Gov. Phil Murphy gave strong support to the decision by the Turnpike Authority commissioners to substantially raise the rates on the state’s major toll roads Wednesday, saying it’s about maximizing the hand the state was dealt.
It only begged the question: Why did the governor wait so long to do so?
Murphy had been relatively silent on the plan — which will raise tolls by 36% on the New Jersey Turnpike and 27% on the Garden State Parkway to help pay for $24 billion worth of roadway projects up and down the state, including the widening of the of the Turnpike between exits 1 and 4 and portions of the Parkway between Exit 98 and Exit 163.
Speaking at his daily COVID-19 briefing, Murphy said the hikes were the most responsible way the state could take advantage of what he called the key attributes of our economy: innovation, infrastructure, talent and location.
“We’ve got to dominate those spaces,” he said. “We can’t get an ‘A-’ on that. We’re a corridor state. And I think when people really understand the specifics of it — whether it’s bridges that are way old on the Parkway or Turnpike, whether it’s the two-lane reality in the southern part of the state on the Turnpike, which can now be widened, whether it’s the Newark-Hudson Turnpike extension — when folks see the specifics of what this means, they will understand this is not abstract, this is a real impact.”
Murphy sidestepped the biggest issue of opponents, who questioned whether it was responsible to push through a fare hike during a state shutdown that stifled much of the dissent — and is hurting the pocketbooks of many drivers.
It’s a fair question. One Murphy should have addressed. And for one good reason: He’s right on the issue.
We’re rarely in favor of tax hikes, but on this one — like the gas tax — the state’s infrastructure needs are too pressing.
Having public hearings was not going to slow this idea. And delaying construction projects — which now will begin in the fall — would only delay putting millions of dollars into the economy.
Most importantly, it puts millions of dollars into the infrastructure that our economy desperately needs. We are the leader in e-commerce. We need to make sure we stay there. That’s why not only labor leaders, but business leaders have been behind this proposal all along.
There is opposition.
Regina Egea, the head of Garden State Initiative — which always offers sound fiscal advice on government — said Murphy should veto the plan, which will raise the rate of cars driving the entire Turnpike from $13.85 to $18.85 and most Parkway tolls from $1.50 to $1.90.
The increase is far greater for trucks, which now will pay $77.30 for the Turnpike (up from $56.85) — and it comes with a provision for yearly raises, too.
“On the heels of our treasurer’s dour outlook on our economy’s recovery, a 27% increase in tolls for the Parkway and 36% for the Turnpike will further punish our middle- and lower-income workers and slow the recovery of our local small businesses,” Egea said in a statement.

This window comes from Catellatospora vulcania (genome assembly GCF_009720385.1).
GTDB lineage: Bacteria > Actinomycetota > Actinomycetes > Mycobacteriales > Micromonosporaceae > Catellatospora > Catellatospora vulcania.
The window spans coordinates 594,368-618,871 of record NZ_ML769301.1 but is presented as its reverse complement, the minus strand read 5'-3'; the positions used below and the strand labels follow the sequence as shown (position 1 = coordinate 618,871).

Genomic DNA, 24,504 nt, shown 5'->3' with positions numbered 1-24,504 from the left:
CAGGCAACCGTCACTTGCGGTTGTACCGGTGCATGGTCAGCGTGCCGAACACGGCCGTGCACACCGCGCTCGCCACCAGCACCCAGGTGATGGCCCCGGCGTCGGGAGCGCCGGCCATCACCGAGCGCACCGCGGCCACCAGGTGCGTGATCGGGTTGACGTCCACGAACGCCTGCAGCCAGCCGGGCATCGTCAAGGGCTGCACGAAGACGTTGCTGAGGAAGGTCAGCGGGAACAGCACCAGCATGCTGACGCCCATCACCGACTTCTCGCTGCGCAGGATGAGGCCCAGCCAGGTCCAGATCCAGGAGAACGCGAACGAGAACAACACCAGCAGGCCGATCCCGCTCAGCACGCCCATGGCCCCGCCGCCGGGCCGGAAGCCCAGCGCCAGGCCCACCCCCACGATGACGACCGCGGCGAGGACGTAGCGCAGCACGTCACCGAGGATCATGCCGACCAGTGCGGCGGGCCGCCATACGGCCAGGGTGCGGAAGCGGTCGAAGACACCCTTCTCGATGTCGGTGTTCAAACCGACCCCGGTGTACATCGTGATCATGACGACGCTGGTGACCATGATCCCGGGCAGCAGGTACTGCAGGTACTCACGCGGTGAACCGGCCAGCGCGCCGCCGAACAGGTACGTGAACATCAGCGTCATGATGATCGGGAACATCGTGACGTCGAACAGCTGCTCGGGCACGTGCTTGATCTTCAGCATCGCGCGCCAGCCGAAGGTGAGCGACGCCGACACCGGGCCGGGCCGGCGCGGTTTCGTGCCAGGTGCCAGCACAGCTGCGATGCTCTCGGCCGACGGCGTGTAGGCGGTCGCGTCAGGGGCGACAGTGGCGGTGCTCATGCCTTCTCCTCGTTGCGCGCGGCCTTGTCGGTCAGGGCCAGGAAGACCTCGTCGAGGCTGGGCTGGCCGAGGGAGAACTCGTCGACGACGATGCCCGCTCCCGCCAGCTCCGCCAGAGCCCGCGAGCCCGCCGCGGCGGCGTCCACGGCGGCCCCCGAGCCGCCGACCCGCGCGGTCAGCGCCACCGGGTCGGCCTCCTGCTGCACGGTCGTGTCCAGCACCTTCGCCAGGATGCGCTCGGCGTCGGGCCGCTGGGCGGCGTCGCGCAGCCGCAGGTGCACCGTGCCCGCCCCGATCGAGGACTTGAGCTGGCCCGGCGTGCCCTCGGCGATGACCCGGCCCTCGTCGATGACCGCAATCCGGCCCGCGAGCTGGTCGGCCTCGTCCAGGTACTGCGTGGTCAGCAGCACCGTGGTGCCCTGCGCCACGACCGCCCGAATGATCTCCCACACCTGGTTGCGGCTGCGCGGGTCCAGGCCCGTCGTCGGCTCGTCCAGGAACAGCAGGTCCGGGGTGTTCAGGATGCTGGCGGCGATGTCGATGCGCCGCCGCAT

“This vote by the Turnpike commissioners takes $524 million out of the hands of New Jersey residents who need it now more than ever to pay for everyday essentials like housing and food. That’s where the ‘stimulus’ needs to stay until New Jersey has a recovery plan that includes the middle- and lower-income workers, not in the hands of the Turnpike bureaucracy to spend on their favored suppliers.”
Murphy acknowledge that labor will benefit — and acknowledged that he wears his support of labor as a badge of honor — but argued the hikes serve a far greater good than just one constituency.
“I’m not doing this because it’s necessarily popular,” he said. “And I appreciate the strain that people are under right now. That’s never been in question. But we need a state that’s standing here, a year from now, five years from now, 10 years from now.
“This is about maximizing the hand that we have been dealt. And we have so underplayed that hand as a state for so long and it has hurt us in so many ways in our economy — in exactly the part of the economy that’s hurting right now, the middle class.
“So, yes, you do have a lot of folks who are going to get good-paying jobs to support their families out of this, but this — maybe not directly today, but indirectly — is a huge boost underpinning our economic prospects going forward.”
Murphy also had answers for environmentalists, as he disagreed with the idea the projects are inconsistent with his green energy policies, as they will put more cars on the road.
“I’d say two things on the environment,” he said. “No. 1, there’s a whole lot of idling that goes on of cars and, over time, once this plan is executed, that will go down dramatically. There are untold emissions that are coming out as a result of that idling and congestion.
“And secondly, the Turnpike Authority — and this is not by accident — (is) going to put a lot of electric vehicle charging infrastructure into their rest areas.”
Murphy said the plans’ pluses carry the day.
“We are a corridor state, we’re the densest state in the nation,” he said. “To be able to maximize that hand and at the same time do it in a responsible way — and I believe it is in a responsible way —that gives us a huge asset that we have heretofore not had for far too long.”